my wife's office (not her project) for a multi-building residential development, north arrow rotated incorrectly for plans of one building type. foundations were done before someone noticed things weren't where they ought to be for that block. the firm paid out of pocket to fix that! bad year for bonuses :(

May 14, 19 9:21 pm
bowling_ball

That's maybe the worst I've ever heard. I'll be checking North arrows tomorrow.

tintt

I agree. That's pretty bad. I double and triple check them anyways. Now Everytime I do, I'll picture the potential horrors.

Non Sequitur

I've found incorrect north arrows to be common. Had one client's tenant (we did the base-building) hire a cheap design office do their fit-up. They had different north arrows on the floor plan and mechanical plans so the HVAC unit and most of the distribution ducts got installed over their open ceiling instead of over the back of house kitchen area. Not my problem.

G4tor

Not to say that the architect is not at fault, but it seems like the GC is not exercising his standard of care if he's basing everything off of a mis-rotated north arro w. There weren't site plans that he could've used for reference?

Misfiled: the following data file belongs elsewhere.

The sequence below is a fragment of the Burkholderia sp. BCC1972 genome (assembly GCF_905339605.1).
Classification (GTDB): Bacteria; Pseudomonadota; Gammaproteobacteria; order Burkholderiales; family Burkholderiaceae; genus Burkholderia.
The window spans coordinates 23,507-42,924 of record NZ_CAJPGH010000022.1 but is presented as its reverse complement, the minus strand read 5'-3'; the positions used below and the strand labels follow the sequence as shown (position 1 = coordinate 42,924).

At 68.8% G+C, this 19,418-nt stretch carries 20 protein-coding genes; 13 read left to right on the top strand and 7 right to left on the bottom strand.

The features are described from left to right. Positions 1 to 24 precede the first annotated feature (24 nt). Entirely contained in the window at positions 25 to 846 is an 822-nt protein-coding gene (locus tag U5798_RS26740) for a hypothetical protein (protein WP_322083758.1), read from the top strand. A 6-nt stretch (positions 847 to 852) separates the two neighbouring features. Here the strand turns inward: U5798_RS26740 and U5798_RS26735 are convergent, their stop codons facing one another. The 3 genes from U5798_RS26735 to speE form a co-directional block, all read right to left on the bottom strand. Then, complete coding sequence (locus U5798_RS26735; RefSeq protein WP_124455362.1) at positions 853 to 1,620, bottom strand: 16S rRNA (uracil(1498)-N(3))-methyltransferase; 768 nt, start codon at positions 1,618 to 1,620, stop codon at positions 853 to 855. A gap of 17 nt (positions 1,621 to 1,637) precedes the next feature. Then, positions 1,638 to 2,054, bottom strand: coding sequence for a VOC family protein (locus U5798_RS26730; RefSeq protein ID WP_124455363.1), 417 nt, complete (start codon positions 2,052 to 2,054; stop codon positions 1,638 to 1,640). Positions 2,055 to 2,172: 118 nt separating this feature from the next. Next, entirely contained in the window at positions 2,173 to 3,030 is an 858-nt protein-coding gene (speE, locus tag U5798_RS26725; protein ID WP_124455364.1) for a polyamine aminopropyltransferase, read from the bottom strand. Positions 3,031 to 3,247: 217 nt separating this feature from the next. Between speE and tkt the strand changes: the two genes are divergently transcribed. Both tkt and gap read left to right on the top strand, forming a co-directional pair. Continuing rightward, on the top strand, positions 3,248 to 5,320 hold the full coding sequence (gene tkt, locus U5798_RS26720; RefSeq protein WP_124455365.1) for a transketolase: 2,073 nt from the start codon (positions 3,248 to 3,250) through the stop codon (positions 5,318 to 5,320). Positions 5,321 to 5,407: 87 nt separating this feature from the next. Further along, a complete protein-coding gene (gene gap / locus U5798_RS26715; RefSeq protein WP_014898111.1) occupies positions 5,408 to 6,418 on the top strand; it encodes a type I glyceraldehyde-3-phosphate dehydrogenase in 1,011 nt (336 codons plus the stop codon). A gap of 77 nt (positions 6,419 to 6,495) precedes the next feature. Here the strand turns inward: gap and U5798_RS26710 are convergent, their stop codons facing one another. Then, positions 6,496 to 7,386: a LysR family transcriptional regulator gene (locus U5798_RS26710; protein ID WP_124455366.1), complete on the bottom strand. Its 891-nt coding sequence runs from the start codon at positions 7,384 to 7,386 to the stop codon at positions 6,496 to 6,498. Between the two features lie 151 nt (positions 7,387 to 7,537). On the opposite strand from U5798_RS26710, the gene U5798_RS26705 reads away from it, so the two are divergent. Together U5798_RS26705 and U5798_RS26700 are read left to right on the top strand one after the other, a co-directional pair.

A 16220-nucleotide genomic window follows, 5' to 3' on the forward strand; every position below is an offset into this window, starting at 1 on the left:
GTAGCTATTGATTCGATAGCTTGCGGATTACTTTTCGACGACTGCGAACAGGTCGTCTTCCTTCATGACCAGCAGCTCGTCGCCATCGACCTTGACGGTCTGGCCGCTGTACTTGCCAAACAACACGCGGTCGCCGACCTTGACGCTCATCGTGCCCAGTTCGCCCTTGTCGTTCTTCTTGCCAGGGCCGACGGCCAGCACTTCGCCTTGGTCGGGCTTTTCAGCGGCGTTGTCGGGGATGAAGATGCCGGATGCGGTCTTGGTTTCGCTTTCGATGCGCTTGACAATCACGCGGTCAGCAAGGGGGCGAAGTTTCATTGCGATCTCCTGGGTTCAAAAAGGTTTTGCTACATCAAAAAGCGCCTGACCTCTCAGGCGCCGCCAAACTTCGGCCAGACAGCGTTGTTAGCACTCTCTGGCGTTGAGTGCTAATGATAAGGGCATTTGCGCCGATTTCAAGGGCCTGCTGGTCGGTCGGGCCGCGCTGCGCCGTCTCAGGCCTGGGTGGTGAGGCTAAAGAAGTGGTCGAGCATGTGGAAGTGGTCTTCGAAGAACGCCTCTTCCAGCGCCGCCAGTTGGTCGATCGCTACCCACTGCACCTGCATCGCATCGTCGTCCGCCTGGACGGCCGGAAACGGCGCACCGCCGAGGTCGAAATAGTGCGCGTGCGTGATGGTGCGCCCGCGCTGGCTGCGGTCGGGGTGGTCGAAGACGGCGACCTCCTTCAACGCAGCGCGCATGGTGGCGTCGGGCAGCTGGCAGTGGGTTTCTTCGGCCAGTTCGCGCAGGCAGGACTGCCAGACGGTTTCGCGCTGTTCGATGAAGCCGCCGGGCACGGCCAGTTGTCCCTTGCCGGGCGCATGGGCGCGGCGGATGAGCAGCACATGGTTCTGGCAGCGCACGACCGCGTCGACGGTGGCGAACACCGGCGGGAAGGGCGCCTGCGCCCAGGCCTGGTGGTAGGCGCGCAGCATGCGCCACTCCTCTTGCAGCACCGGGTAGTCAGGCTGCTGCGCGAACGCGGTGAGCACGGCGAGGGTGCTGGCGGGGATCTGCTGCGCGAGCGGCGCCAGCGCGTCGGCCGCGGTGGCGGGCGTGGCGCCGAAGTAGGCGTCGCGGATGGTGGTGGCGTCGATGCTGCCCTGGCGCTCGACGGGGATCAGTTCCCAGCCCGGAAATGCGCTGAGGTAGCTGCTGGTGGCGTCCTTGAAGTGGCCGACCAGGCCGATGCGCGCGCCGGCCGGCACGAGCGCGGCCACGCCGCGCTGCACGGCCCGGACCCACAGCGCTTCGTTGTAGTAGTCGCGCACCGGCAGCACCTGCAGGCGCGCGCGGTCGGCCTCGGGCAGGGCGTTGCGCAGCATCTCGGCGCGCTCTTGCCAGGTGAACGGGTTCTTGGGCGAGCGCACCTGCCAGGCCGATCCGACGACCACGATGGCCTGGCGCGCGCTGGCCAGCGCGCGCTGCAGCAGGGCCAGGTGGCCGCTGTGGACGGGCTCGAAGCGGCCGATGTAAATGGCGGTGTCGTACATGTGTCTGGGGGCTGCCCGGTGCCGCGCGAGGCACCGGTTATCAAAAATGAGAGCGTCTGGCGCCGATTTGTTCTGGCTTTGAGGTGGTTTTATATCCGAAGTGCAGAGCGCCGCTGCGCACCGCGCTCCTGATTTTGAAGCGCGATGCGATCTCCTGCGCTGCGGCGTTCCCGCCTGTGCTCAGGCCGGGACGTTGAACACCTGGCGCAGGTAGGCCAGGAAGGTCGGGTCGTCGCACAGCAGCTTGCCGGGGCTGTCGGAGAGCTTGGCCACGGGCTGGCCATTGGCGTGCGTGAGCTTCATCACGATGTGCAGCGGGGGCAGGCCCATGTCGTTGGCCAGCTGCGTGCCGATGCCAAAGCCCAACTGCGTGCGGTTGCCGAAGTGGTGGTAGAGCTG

midlander

yeah sometimes i wonder if they pretend not to notice just to antagonize the architects. in this case it was an accelerated schedule with foundations designed off of DD architecture sets, so it's possible the erroneous building plans got 'updated' into a previously issued site plan. just my guess on that. information flow is always the biggest source of problems; no one is fully in charge of the process and aware of everything going on.

Steeplechase

Stairs seem to be a headache way too often. Nobody ever seems interested in making floor-to-floor heights align with a uniform riser. Clearances are forgotten so they end up too small with no room to grow. And then, even when they’re good to go, you get the old principle lecturing you on outdated code because you don’t have the 12” horizontal railing extension at the bottom.